The Boy And The Hen
De jongen met de kip (‘The Boy And The Hen’) can be read in more than one way, just as Dros’s novel Annelie In The Depths Of The Night, . As a parable about the dangers of unlimited power, as a dream in which desires are realized and as a nightmare in which everything dark and gloomy is burched together.
Matt’s life is changed dramatically on the Monday that he gets to school late because a group of bullies have pushed him off the dyke for the umpteenth time.
‘I fell in the water,’ started Matt.
‘Excuse number one!’ cackled the teacher.
‘And then I had to go home to put on some dry clothes.’
‘And then I had to make the teacher believe it,’ she mimicked him.
A word swelled up in Matt’s brains. The word got too big for his head, his lips parted and it came out, loud and clear.
‘Hen!’ said Matt.
Fat hen! he thought. Ugly, fat, waddling, stupid hen. Why don’t you learn how to cluck? Go on hen, cluck! Fat hen! Imagine his surprise when a few seconds later the teacher really is scurrying around like a chicken. A stupid fat chicken that can only say ‘cluck’. At first Matt doesn’t realize what kind of power he has acquired but it soon becomes clear. Since the fight that morning a white hen has been continually scratching around in his vicinity. This hen makes sure that all Matt’s wishes come true. His mother buys in ten jars of peanut butter. His father suddenly eats salad. He can join in in all the football games and becomes the most popular boy in the school, the hero of the village. Matt has acquired unlimited power.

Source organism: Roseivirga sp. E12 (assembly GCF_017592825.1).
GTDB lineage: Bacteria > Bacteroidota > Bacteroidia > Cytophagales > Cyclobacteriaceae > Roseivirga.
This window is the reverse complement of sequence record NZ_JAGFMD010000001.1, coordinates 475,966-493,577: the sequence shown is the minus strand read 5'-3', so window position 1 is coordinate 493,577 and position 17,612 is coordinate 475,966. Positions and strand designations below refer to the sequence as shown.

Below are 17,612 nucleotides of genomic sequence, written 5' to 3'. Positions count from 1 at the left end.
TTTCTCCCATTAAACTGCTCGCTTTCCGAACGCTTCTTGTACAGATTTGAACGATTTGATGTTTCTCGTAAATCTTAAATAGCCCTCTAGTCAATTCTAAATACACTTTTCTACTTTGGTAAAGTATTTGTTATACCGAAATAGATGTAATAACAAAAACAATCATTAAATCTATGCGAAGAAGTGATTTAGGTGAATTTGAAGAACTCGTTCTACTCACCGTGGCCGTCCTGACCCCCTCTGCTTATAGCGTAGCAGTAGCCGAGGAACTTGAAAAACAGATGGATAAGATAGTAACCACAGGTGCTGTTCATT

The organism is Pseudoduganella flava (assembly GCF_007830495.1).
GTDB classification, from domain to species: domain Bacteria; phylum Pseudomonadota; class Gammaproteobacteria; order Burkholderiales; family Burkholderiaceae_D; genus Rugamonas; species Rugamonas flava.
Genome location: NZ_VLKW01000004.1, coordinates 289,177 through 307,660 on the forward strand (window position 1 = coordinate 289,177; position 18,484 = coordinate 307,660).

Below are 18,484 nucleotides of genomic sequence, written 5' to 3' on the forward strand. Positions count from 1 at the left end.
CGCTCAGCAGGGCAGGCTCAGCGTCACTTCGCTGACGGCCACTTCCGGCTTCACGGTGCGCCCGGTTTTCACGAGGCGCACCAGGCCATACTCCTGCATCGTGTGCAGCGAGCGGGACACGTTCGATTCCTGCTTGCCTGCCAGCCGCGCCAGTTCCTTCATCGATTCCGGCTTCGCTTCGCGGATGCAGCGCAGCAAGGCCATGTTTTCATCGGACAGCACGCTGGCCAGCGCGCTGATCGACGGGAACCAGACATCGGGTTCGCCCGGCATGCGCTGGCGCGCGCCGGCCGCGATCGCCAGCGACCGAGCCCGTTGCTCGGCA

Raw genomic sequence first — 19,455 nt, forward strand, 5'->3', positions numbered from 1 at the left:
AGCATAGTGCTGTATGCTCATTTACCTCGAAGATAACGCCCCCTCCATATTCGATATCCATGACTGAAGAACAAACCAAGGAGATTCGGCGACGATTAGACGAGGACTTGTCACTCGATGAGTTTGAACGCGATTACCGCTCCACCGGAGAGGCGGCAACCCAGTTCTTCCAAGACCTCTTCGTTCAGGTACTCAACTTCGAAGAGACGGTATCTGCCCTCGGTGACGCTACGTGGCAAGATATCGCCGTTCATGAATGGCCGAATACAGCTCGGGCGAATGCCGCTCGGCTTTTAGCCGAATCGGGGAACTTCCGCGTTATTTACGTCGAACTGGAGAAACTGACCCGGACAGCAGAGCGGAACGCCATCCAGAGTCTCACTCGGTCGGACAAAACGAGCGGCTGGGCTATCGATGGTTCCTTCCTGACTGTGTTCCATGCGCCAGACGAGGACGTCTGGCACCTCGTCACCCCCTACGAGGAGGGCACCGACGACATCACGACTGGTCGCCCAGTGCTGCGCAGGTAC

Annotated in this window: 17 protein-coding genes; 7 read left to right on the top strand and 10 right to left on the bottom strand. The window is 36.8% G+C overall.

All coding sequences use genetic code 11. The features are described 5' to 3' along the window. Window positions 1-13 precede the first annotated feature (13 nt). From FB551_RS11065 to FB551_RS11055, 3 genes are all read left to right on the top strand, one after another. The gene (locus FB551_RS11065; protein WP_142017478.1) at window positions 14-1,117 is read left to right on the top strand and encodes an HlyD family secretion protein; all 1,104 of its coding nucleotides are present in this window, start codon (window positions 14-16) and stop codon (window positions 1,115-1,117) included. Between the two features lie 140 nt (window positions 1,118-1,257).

At first it seems fantastic but when there is nothing left to wish for Matt gets bored to death. The arrival of a billionaire and a journey around the world change that. Until Matt discovers that the combination of power and money is very dangerous. Then he wants to get rid of his power. It is high time for him to awake from his nightmare.
Matt’s dream is part of an intriguing larger story about a devilish rooster that wants to win a white hen over to evil. To his great annoyance he has to finally agree that such a good hen will not put up with everything.
The devil story, the various parts of the dream, the witty comments about the untrustworthiness of people and institutions, the adventures Matt experiences and the descriptive language raise De jongen met de kip to the level of an Alice in Wonderland or a Pinocchio. With this book Imme Dros confirms yet again her superior qualities as a writer and her sharp view of humanity. Harrie Geelen’s individualistic illustrations show both these qualities to their best possible advantage.
By Joke Linders